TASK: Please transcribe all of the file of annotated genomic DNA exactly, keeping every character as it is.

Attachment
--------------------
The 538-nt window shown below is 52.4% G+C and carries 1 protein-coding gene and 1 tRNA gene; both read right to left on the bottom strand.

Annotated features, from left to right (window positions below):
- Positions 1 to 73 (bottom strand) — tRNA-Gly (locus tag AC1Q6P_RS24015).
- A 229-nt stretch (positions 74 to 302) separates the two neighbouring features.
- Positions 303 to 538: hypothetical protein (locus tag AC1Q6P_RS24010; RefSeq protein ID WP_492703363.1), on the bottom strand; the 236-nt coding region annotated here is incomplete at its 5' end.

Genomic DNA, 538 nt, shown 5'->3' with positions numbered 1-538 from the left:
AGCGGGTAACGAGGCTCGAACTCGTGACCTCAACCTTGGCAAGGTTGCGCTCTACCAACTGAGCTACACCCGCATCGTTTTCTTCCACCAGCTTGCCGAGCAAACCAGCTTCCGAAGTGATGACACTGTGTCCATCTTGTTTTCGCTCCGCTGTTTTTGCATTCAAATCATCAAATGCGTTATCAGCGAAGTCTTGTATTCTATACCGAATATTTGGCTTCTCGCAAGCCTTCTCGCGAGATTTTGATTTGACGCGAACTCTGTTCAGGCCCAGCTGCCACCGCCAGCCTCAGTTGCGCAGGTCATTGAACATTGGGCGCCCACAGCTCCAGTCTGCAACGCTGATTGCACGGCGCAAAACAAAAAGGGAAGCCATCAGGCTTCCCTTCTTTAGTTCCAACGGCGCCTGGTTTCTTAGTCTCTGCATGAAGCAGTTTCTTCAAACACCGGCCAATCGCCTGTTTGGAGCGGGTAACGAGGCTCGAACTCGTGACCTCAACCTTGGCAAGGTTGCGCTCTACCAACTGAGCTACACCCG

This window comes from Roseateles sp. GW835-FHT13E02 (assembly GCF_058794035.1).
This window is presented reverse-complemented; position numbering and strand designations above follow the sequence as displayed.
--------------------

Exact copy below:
The 538-nt window shown below is 52.4% G+C and carries 1 protein-coding gene and 1 tRNA gene; both read right to left on the bottom strand.

Annotated features, from left to right (window positions below):
- Positions 1 to 73 (bottom strand) — tRNA-Gly (locus tag AC1Q6P_RS24015).
- A 229-nt stretch (positions 74 to 302) separates the two neighbouring features.
- Positions 303 to 538: hypothetical protein (locus tag AC1Q6P_RS24010; RefSeq protein ID WP_492703363.1), on the bottom strand; the 236-nt coding region annotated here is incomplete at its 5' end.

Genomic DNA, 538 nt, shown 5'->3' with positions numbered 1-538 from the left:
AGCGGGTAACGAGGCTCGAACTCGTGACCTCAACCTTGGCAAGGTTGCGCTCTACCAACTGAGCTACACCCGCATCGTTTTCTTCCACCAGCTTGCCGAGCAAACCAGCTTCCGAAGTGATGACACTGTGTCCATCTTGTTTTCGCTCCGCTGTTTTTGCATTCAAATCATCAAATGCGTTATCAGCGAAGTCTTGTATTCTATACCGAATATTTGGCTTCTCGCAAGCCTTCTCGCGAGATTTTGATTTGACGCGAACTCTGTTCAGGCCCAGCTGCCACCGCCAGCCTCAGTTGCGCAGGTCATTGAACATTGGGCGCCCACAGCTCCAGTCTGCAACGCTGATTGCACGGCGCAAAACAAAAAGGGAAGCCATCAGGCTTCCCTTCTTTAGTTCCAACGGCGCCTGGTTTCTTAGTCTCTGCATGAAGCAGTTTCTTCAAACACCGGCCAATCGCCTGTTTGGAGCGGGTAACGAGGCTCGAACTCGTGACCTCAACCTTGGCAAGGTTGCGCTCTACCAACTGAGCTACACCCG

This window comes from Roseateles sp. GW835-FHT13E02 (assembly GCF_058794035.1).
This window is presented reverse-complemented; position numbering and strand designations above follow the sequence as displayed.